Following its success in London the organisers have taken the run to New York and Florence, with the mayor of the latter leading the way while directing the police to block traffic for the cyclists. “No matter which city we take The Tweed Run to, people come. It’s fun, stylish and unique,” Shannon tells me.

Entrants have previously come from as far away as Japan and Australia. This year one lady from South Korea booked her flight especially for The Tweed Run without knowing whether she had got a place or not. She hadn’t. Felix Kemper, from Belgium, was luckier. He won the last pair of tickets (a few places were available through competitions) and got up at 3am to drive from Ghent to London to take part on his own brand of bike. He was planning to drive back home in time for work the following morning.

The Cordings VIP tickets were won by Sophie Hunt, who bought a Pashley bike three days beforehand. But her luck appeared to have run out before the start, when she spotted a puncture. Surrounded by cycling enthusiasts and Pashley specialists, it was fixed in a jiffy. She tells me that the £540 bicycle is a “stellar investment, such a slick machine and real statement piece. More of a fashion accessory, some might say.” Indeed, her tights complement the powder blue of her bicycle and, with the addition of her grandfather’s Second World War British Army desert goggles, she bears a striking resemblance to Penelope Pitstop. Her brother, Charles, wears his father’s brogues from school and his grand-father’s three-piece tailor-made suit, as well as a similar pair of goggles.

They are not the only cyclists who have put such effort into their outfits. Jonathan Fulford, Master of a beagle pack, is dressed in his Cordings beagling waistcoat, Purdey shooting breeks, Holland & Holland jacket and shoes, and Pakeman Catto & Carter cravat and cap; he looks like an advertisement for British tailoring. He has even accessorised with a game-bag made from a cleverly converted pair of trousers. The look is finished with his Pashley deli bike complete with bread sticks, some of which, he tells me later, were used in an impromptu game of bicycle polo while on the ride past St Paul’s. He confides that he has spent the previous week “quivering with excitement, like a spaniel on a shoot day. There are only two reasons for this country mouse to go to town: a countryside rally or The Tweed Run.”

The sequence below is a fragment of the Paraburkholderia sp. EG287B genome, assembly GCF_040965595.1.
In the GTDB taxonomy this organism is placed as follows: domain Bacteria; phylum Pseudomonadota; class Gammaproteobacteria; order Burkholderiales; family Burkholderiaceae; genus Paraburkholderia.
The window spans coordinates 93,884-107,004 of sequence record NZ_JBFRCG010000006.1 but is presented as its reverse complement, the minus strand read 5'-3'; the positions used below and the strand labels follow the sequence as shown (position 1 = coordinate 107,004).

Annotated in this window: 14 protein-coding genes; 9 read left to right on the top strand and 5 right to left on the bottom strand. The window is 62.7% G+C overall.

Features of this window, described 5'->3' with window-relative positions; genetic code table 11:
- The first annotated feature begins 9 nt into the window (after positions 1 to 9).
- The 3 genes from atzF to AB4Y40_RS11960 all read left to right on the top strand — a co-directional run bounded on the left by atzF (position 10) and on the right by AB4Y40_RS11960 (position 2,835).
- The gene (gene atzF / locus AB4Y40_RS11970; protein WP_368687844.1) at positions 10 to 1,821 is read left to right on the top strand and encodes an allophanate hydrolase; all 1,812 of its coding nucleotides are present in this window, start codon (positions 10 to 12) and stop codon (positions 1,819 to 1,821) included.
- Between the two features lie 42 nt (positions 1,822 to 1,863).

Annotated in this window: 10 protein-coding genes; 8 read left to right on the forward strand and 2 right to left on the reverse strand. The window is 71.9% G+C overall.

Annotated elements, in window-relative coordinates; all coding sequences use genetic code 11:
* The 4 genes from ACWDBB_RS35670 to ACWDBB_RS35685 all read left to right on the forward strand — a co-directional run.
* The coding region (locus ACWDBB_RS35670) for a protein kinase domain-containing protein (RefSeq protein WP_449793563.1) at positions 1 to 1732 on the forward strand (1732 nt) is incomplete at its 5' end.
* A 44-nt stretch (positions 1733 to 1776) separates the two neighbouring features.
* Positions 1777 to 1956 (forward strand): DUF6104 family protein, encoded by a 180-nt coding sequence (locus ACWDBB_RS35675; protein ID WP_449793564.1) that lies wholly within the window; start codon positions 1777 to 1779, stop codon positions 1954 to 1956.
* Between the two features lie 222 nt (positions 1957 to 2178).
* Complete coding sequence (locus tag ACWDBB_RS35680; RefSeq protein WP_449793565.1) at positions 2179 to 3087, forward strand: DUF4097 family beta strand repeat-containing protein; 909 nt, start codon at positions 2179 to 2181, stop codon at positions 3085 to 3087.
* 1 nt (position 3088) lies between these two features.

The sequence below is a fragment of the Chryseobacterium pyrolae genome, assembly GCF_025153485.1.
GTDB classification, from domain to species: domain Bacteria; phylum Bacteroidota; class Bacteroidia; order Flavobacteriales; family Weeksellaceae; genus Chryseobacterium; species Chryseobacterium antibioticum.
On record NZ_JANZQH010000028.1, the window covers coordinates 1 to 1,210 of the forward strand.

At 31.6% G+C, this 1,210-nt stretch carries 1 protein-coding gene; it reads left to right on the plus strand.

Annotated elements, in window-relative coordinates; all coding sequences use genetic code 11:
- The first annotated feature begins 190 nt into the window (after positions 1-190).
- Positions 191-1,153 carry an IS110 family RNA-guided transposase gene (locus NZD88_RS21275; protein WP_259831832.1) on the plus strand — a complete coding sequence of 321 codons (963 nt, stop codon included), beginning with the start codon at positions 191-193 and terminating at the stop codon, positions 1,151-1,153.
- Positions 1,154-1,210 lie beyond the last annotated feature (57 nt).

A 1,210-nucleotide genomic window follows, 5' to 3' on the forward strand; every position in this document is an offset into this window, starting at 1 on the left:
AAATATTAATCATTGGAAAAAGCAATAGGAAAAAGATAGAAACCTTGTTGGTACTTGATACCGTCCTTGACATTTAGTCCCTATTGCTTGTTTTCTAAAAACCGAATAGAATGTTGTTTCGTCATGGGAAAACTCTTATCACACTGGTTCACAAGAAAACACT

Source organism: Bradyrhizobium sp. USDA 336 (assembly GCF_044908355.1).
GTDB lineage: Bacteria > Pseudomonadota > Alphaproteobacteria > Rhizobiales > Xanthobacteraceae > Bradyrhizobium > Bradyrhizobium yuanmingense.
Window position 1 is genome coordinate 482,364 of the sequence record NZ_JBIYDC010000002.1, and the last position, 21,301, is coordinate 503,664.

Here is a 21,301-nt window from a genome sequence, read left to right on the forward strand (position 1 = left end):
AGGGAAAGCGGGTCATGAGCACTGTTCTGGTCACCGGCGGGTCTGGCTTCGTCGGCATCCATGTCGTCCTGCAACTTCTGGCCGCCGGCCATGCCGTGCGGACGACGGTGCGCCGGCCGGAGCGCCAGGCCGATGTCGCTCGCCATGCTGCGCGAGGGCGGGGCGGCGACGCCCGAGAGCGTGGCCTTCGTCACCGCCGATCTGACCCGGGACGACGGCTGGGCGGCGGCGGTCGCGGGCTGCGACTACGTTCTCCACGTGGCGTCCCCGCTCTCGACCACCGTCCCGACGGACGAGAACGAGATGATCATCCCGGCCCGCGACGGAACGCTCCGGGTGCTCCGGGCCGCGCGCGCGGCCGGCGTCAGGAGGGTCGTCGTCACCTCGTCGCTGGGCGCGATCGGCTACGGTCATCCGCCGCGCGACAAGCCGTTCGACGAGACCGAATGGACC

Martin Young, another tweed fanatic and a Tweed Run veteran, confesses that the Harris tweed outfit he is sporting was purchased especially for the event, though tweed is a staple in his wardrobe. Whenever he goes cycling in his village in Yorkshire he dons a checked shirt, tie and plus-fours as he finds traditional fabrics more breathable. Which makes one memorable incident during the day even more poignant. “Perhaps one of my favourite moments was sharing the mirror in the gents of a public house with Graham Coxon [lead guitarist of the band Blur, who was judging Most Dapper Chap and Most Dashing Dame] discussing the knotting of ties. Bizarre, yet quite marvellous – this could only happen on The Tweed Run.”